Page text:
2017
[4]
Time-Slotted Channel Hopping from the IEEE 802.15.4-2015 standard requires that network nodes are tightly time-synchronized. Existing implementations of TSCH on embedded hardware are characterized by tens-of-microseconds large synchronization errors; higher synchronization accuracy would enable reduction of idle listening time on receivers, in this way decreasing the energy required to run TSCH. For some applications, it would also allow to replace dedicated time synchronization mechanisms with TSCH. We show that time synchronization errors in the existing TSCH implementations on embedded hardware are caused primarily by imprecise clock drift estimations, rather than by real unpredictable drift variance. By estimating clock drift more precisely and by applying adaptive time compensation on each node in the network, we achieve microsecond accuracy time synchronization on point-to-point links and a <2 microsecond end-to-end error in a 7-node line topology. Our solution is implemented in the Contiki operating system and tested on Texas Instruments CC2650-based nodes, equipped with common off-the-shelf hardware clock sources (20 ppm drift). Our implementation uses only standard TSCH control messages and is able to keep radio duty cycle below 1%.
[3]
S. Duquennoy, A. Elsts, B. Nahas, G. Oikonomou, "TSCH and 6TiSCH for Contiki: challenges, design and evaluation", in Proc. IEEE DCOSS, 2017
Synchronized communication has recently emerged as a prime option for low-power critical applications. Solutions such as Glossy or Time Slotted Channel Hopping (TSCH) have demonstrated end-to-end reliability upwards of 99.99%. In this context, the IETF Working Group 6TiSCH is currently standardizing the mechanisms to use TSCH in low-power IPv6 scenarios. This paper identifies a number of challenges when it comes to implementing the 6TiSCH stack. It shows how these challenges can be addressed with practical solutions for locking, queuing, scheduling and other aspects. With this implementation as an enabler, we present an experimental validation and comparison with state-of-the-art MAC protocols. We conduct fine-grained energy profiling, showing the impact of link-layer security on packet transmission. We evaluate distributed time synchronization in a 340-node testbed, and demonstrate that tight synchronization (hundreds of microseconds) can be achieved at very low cost (0.3% duty cycle, 0.008% channel utilization). We finally compare TSCH against traditional MAC layers: low-power listening (LPL) and CSMA, in terms of reliability, latency and energy. We show that with proper scheduling, TSCH achieves by far the highest reliability, and outperforms LPL in both energy and latency.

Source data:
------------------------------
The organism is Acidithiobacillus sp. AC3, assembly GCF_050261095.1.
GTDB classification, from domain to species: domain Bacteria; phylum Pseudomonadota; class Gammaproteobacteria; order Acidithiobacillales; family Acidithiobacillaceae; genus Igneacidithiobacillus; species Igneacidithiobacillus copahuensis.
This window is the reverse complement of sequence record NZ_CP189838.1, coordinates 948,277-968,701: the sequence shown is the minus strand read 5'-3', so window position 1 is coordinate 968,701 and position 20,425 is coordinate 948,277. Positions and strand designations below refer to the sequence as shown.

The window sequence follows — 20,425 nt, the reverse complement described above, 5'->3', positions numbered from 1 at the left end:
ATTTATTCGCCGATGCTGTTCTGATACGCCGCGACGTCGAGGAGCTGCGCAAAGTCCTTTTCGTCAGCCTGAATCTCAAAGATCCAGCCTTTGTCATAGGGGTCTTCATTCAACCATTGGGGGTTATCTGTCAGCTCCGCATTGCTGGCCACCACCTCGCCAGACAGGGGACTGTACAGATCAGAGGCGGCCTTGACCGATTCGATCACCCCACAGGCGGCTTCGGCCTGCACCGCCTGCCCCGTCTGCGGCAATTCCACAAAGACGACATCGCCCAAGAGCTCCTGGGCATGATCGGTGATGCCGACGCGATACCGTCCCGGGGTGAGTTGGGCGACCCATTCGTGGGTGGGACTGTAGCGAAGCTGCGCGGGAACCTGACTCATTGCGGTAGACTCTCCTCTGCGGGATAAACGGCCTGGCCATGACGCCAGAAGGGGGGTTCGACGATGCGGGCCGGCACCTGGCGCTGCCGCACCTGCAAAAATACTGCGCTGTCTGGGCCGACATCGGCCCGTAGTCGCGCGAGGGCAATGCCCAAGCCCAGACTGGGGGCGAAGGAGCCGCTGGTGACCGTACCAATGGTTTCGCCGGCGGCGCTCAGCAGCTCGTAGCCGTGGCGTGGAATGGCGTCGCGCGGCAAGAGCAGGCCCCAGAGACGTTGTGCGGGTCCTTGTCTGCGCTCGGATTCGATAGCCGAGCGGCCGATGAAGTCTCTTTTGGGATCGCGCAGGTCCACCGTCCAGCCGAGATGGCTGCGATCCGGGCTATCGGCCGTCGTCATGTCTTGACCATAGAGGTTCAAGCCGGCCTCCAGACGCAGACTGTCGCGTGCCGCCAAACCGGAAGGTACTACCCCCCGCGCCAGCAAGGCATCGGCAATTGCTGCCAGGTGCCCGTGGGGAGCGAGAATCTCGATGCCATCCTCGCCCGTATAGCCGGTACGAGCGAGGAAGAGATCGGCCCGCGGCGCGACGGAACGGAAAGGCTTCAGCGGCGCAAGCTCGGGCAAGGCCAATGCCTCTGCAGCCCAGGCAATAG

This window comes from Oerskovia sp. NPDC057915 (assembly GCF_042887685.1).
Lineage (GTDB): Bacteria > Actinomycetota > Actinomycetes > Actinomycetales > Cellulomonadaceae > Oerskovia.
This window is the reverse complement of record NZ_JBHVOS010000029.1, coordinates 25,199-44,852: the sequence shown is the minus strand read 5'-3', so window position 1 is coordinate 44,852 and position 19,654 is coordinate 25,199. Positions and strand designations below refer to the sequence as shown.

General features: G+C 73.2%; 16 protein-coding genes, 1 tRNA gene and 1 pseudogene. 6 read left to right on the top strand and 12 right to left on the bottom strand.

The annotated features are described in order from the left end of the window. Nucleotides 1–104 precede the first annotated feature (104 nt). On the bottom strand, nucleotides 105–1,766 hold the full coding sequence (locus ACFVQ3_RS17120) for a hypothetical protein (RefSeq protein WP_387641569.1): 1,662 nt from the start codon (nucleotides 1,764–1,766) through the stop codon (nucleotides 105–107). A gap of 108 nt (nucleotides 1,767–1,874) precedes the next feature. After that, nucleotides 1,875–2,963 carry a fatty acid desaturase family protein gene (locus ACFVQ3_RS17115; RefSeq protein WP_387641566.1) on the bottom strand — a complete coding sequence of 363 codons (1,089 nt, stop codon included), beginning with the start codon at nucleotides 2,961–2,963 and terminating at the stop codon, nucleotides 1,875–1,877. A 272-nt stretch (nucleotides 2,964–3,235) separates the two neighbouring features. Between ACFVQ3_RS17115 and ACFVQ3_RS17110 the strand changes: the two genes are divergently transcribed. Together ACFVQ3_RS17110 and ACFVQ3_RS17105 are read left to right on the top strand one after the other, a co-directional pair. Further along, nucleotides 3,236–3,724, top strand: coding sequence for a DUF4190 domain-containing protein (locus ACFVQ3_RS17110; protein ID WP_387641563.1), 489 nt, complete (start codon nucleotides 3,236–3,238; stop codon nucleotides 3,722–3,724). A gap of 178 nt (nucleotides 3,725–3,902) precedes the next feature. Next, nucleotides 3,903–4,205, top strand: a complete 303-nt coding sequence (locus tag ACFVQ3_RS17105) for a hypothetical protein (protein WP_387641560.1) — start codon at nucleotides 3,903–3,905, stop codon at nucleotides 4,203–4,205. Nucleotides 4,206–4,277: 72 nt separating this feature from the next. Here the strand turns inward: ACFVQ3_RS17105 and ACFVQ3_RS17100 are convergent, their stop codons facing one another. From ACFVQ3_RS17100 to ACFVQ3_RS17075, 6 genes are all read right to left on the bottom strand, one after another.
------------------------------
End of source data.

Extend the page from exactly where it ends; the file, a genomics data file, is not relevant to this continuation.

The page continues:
2016
[2]
Time-Slotted Channel Hopping from the IEEE 802.15.4-2015 standard requires that network nodes are tightly time-synchronized. Existing implementations of TSCH on embedded hardware are characterized by tens-of-microseconds large synchronization errors; higher synchronization accuracy would enable reduction of idle listening time on receivers, in this way decreasing the energy required to run TSCH. For some applications, it would also allow to replace dedicated time synchronization mechanisms with TSCH. We show that time synchronization errors in the existing TSCH implementations on embedded hardware are caused primarily by imprecise clock drift estimations, rather than by real unpredictable drift variance. By estimating clock drift more precisely and by applying adaptive time compensation on each node in the network, we achieve microsecond accuracy time synchronization on point-to-point links and a <2 microsecond end-to-end error in a 7-node line topology. Our solution is implemented in the Contiki operating system and tested on Texas Instruments CC2650-based nodes, equipped with common off-the-shelf hardware clock sources (20 ppm drift). Our implementation uses only standard TSCH control messages and is able to keep radio duty cycle below 1\%.
[1]
A. Elsts, X. Fafoutis, S. Duquennoy, G. Oikonomou, R. Piechocki, I. Craddock, "Temperature-Resilient Time Synchronization for the Internet of Things", IEEE Transactions on Industrial Informatics, IEEE (in press)
Networks deployed in real-world conditions have to cope with dynamic, unpredictable environmental temperature changes. These changes affect the clock rate on network nodes, and can cause faster clock de-synchronization compared to situations where devices are operating under stable temperature conditions. Wireless network protocols such as Time-Slotted Channel Hopping (TSCH) from the IEEE 802.15.4-2015 standard are affected by this problem, since they require tight clock synchronization among all nodes for the network to remain operational. This paper proposes a method for autonomously compensating temperature-dependent clock rate changes. After a calibration stage, nodes continuously perform temperature measurements to compensate for clock drifts at run-time. The method is implemented on low-power IoT nodes and evaluated through experiments in a temperature chamber, indoor and outdoor environments, as well as with numerical simulations. The results show that applying the method reduces the maximum synchronization error more than 10 times. In this way, the method allows reduce the total energy spent for time synchronization, which is practically relevant concern for low data rate, low energy budget TSCH networks, especially those exposed to environments with changing temperature.
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